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Nature. 1996 Oct 3;383(6599):447-50.

Beta-arrestin acts as a clathrin adaptor in endocytosis of the beta2-adrenergic receptor.

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Department of Biochemistry and Molecular Pharmacology, Kimmel Cancer Institute, Thomas Jefferson University, Philadelphia, Pennsylvania 19107, USA.


The ability of a system to regulate its responsiveness in the presence of a continuous stimulus, often termed desensitization, has been extensively characterized for the beta2-adrenergic receptor (beta2AR). beta2AR signalling is rapidly attenuated through receptor phosphorylation and subsequent binding of the protein beta-arrestin. Ultimately the receptor undergoes internalization, and although the molecular mechanism is unclear, receptor phosphorylation and beta-arrestin binding have been implicated in this processs. Here we report that beta-arrestin and arrestin-3, but not visual arrestin, promote beta2AR internalization and bind with high affinity directly and stoichiometrically to clathrin, the major structural protein of coated pits. Moreover, beta-arrestin/arrestin chimaeras that are defective in either beta2AR or clathrin binding show a reduced ability to promote beta2AR endocytosis. Immunofluorescence microscopy of intact cells indicates an agonist-dependent colocalization of the beta2AR and beta-arrestin with clathrin. These results show that beta-arrestin functions as an adaptor in the receptor-mediated endocytosis pathway, and suggest a general mechanism for regulating the trafficking of G-protein-coupled receptors.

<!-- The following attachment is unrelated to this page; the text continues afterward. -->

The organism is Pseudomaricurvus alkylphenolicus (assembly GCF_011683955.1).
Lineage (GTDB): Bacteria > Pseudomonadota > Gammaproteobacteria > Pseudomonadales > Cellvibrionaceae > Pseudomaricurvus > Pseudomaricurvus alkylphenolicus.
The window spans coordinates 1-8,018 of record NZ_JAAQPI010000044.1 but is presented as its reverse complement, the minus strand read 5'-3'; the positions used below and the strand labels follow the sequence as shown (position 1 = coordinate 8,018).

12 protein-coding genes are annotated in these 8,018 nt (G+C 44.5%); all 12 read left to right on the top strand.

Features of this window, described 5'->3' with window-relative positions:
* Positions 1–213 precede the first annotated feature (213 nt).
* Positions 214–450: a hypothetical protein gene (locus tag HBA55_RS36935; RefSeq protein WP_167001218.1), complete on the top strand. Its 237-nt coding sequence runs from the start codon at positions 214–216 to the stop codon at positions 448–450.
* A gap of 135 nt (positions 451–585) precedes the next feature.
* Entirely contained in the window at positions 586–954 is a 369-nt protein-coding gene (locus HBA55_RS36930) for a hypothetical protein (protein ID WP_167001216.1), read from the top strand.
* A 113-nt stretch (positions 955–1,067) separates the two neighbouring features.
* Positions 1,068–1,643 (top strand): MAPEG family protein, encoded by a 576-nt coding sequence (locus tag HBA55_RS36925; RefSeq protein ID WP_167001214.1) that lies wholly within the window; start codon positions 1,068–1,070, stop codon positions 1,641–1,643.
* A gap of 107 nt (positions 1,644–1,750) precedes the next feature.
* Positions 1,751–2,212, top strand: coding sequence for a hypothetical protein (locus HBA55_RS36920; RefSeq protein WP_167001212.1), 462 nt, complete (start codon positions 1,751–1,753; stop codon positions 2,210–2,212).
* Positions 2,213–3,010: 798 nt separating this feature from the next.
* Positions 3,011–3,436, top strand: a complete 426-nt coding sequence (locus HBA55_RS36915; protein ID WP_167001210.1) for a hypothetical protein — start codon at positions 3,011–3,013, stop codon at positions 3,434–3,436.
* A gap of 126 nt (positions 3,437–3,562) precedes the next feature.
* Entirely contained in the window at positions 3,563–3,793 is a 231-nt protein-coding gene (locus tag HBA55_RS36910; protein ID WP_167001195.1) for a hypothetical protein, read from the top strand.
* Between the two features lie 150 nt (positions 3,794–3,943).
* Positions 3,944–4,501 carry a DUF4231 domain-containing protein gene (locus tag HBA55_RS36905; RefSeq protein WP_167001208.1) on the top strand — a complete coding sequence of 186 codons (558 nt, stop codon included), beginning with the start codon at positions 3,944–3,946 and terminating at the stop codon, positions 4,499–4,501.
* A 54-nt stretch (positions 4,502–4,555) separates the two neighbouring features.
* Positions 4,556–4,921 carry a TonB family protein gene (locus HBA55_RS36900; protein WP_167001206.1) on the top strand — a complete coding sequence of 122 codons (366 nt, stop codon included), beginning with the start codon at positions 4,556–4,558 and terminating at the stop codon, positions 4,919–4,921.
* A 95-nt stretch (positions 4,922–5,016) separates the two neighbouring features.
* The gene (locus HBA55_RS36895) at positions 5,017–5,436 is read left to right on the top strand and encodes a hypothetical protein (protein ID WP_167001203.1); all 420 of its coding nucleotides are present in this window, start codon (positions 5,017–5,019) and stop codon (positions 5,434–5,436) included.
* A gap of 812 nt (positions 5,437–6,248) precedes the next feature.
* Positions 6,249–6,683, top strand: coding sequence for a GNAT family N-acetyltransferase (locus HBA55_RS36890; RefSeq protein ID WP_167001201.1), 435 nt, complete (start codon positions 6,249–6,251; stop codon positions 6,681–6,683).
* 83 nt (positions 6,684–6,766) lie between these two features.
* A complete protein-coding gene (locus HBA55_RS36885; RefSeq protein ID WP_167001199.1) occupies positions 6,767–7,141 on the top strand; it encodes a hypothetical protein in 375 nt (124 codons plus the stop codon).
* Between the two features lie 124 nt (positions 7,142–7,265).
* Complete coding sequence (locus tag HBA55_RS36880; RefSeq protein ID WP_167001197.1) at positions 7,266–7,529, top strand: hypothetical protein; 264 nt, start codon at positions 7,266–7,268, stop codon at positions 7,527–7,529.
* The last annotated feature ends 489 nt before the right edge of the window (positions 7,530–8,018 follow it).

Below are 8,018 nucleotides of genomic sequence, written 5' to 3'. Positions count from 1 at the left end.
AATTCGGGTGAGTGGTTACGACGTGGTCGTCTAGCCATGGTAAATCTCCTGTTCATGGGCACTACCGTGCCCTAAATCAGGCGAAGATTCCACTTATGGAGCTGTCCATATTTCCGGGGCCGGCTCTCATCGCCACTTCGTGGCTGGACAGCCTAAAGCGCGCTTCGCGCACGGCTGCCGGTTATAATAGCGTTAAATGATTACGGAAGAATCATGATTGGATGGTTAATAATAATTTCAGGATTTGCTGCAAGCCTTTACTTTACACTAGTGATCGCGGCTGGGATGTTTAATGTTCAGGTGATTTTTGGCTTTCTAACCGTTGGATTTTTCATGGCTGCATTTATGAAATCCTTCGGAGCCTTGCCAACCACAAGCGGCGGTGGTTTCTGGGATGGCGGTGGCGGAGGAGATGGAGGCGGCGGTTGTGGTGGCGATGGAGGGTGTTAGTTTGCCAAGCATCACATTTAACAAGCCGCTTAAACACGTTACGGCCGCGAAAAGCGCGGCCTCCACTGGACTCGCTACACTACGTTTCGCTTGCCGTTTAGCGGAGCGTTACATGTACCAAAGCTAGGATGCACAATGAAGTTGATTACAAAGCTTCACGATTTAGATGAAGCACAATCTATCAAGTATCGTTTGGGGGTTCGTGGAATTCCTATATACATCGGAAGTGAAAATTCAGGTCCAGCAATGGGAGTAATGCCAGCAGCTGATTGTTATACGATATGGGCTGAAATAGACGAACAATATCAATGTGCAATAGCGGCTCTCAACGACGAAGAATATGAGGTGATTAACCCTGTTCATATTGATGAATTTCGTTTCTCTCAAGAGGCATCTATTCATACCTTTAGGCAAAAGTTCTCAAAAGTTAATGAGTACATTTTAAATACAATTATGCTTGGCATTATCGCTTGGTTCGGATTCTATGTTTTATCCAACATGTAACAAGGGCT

[Indexed for MEDLINE]

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